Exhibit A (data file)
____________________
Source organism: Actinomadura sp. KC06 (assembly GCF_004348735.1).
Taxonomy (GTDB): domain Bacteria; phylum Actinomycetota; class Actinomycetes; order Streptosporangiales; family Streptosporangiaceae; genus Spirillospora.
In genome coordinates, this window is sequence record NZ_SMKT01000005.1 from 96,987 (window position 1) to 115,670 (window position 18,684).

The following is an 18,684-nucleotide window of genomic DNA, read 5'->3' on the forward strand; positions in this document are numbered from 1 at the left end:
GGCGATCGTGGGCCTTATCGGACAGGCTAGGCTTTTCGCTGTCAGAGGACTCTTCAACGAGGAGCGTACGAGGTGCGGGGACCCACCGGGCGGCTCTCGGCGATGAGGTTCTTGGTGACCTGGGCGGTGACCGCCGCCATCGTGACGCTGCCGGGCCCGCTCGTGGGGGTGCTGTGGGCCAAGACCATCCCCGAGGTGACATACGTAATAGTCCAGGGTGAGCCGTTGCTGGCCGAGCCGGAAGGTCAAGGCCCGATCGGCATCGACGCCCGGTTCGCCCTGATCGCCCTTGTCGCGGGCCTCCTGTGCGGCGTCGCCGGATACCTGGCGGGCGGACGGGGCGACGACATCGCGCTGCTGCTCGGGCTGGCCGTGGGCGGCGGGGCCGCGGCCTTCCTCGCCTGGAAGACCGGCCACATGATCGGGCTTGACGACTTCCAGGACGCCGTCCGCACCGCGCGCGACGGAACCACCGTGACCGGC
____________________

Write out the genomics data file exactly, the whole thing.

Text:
Source organism: Actinomadura sp. KC06 (assembly GCF_004348735.1).
Taxonomy (GTDB): domain Bacteria; phylum Actinomycetota; class Actinomycetes; order Streptosporangiales; family Streptosporangiaceae; genus Spirillospora.
In genome coordinates, this window is sequence record NZ_SMKT01000005.1 from 96,987 (window position 1) to 115,670 (window position 18,684).

The following is an 18,684-nucleotide window of genomic DNA, read 5'->3' on the forward strand; positions in this document are numbered from 1 at the left end:
GGCGATCGTGGGCCTTATCGGACAGGCTAGGCTTTTCGCTGTCAGAGGACTCTTCAACGAGGAGCGTACGAGGTGCGGGGACCCACCGGGCGGCTCTCGGCGATGAGGTTCTTGGTGACCTGGGCGGTGACCGCCGCCATCGTGACGCTGCCGGGCCCGCTCGTGGGGGTGCTGTGGGCCAAGACCATCCCCGAGGTGACATACGTAATAGTCCAGGGTGAGCCGTTGCTGGCCGAGCCGGAAGGTCAAGGCCCGATCGGCATCGACGCCCGGTTCGCCCTGATCGCCCTTGTCGCGGGCCTCCTGTGCGGCGTCGCCGGATACCTGGCGGGCGGACGGGGCGACGACATCGCGCTGCTGCTCGGGCTGGCCGTGGGCGGCGGGGCCGCGGCCTTCCTCGCCTGGAAGACCGGCCACATGATCGGGCTTGACGACTTCCAGGACGCCGTCCGCACCGCGCGCGACGGAACCACCGTGACCGGC